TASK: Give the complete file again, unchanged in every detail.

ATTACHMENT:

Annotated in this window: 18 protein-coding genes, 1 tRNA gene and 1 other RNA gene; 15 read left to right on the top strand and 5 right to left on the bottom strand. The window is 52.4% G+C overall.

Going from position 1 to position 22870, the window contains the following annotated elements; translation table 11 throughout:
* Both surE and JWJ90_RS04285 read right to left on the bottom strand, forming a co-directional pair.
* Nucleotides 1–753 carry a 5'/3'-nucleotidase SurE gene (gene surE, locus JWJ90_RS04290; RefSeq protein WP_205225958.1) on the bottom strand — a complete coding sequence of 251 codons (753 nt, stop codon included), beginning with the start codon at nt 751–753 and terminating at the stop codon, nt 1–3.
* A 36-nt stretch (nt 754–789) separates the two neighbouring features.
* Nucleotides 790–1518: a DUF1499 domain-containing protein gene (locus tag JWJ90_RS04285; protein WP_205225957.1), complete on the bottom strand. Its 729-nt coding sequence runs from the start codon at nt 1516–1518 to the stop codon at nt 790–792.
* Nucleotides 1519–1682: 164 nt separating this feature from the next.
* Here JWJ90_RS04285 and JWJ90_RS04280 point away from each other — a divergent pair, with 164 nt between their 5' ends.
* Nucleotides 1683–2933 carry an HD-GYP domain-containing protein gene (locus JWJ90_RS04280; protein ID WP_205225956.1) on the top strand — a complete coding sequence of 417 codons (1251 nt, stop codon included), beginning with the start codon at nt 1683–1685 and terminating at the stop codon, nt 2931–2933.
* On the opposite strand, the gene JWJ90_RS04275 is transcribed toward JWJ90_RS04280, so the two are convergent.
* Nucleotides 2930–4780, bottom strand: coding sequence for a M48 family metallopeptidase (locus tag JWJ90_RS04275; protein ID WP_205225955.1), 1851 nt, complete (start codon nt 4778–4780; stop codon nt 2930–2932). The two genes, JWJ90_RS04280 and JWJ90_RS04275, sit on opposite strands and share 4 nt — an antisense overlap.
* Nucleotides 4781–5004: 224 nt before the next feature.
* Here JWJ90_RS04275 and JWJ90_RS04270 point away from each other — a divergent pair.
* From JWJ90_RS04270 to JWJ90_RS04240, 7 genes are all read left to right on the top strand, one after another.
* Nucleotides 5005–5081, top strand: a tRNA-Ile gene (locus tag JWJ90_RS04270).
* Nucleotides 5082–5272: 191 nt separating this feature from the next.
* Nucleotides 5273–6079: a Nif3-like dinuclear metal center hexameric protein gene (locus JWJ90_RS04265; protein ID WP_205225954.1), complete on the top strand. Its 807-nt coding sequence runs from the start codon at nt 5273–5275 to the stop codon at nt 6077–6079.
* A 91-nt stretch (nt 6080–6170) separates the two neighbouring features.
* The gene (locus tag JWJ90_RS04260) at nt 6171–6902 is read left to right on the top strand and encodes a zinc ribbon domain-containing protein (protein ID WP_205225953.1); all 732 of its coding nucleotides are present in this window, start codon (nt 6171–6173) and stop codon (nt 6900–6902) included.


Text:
Annotated in this window: 18 protein-coding genes, 1 tRNA gene and 1 other RNA gene; 15 read left to right on the top strand and 5 right to left on the bottom strand. The window is 52.4% G+C overall.

Going from position 1 to position 22870, the window contains the following annotated elements; translation table 11 throughout:
* Both surE and JWJ90_RS04285 read right to left on the bottom strand, forming a co-directional pair.
* Nucleotides 1–753 carry a 5'/3'-nucleotidase SurE gene (gene surE, locus JWJ90_RS04290; RefSeq protein WP_205225958.1) on the bottom strand — a complete coding sequence of 251 codons (753 nt, stop codon included), beginning with the start codon at nt 751–753 and terminating at the stop codon, nt 1–3.
* A 36-nt stretch (nt 754–789) separates the two neighbouring features.
* Nucleotides 790–1518: a DUF1499 domain-containing protein gene (locus tag JWJ90_RS04285; protein WP_205225957.1), complete on the bottom strand. Its 729-nt coding sequence runs from the start codon at nt 1516–1518 to the stop codon at nt 790–792.
* Nucleotides 1519–1682: 164 nt separating this feature from the next.
* Here JWJ90_RS04285 and JWJ90_RS04280 point away from each other — a divergent pair, with 164 nt between their 5' ends.
* Nucleotides 1683–2933 carry an HD-GYP domain-containing protein gene (locus JWJ90_RS04280; protein ID WP_205225956.1) on the top strand — a complete coding sequence of 417 codons (1251 nt, stop codon included), beginning with the start codon at nt 1683–1685 and terminating at the stop codon, nt 2931–2933.
* On the opposite strand, the gene JWJ90_RS04275 is transcribed toward JWJ90_RS04280, so the two are convergent.
* Nucleotides 2930–4780, bottom strand: coding sequence for a M48 family metallopeptidase (locus tag JWJ90_RS04275; protein ID WP_205225955.1), 1851 nt, complete (start codon nt 4778–4780; stop codon nt 2930–2932). The two genes, JWJ90_RS04280 and JWJ90_RS04275, sit on opposite strands and share 4 nt — an antisense overlap.
* Nucleotides 4781–5004: 224 nt before the next feature.
* Here JWJ90_RS04275 and JWJ90_RS04270 point away from each other — a divergent pair.
* From JWJ90_RS04270 to JWJ90_RS04240, 7 genes are all read left to right on the top strand, one after another.
* Nucleotides 5005–5081, top strand: a tRNA-Ile gene (locus tag JWJ90_RS04270).
* Nucleotides 5082–5272: 191 nt separating this feature from the next.
* Nucleotides 5273–6079: a Nif3-like dinuclear metal center hexameric protein gene (locus JWJ90_RS04265; protein ID WP_205225954.1), complete on the top strand. Its 807-nt coding sequence runs from the start codon at nt 5273–5275 to the stop codon at nt 6077–6079.
* A 91-nt stretch (nt 6080–6170) separates the two neighbouring features.
* The gene (locus tag JWJ90_RS04260) at nt 6171–6902 is read left to right on the top strand and encodes a zinc ribbon domain-containing protein (protein ID WP_205225953.1); all 732 of its coding nucleotides are present in this window, start codon (nt 6171–6173) and stop codon (nt 6900–6902) included.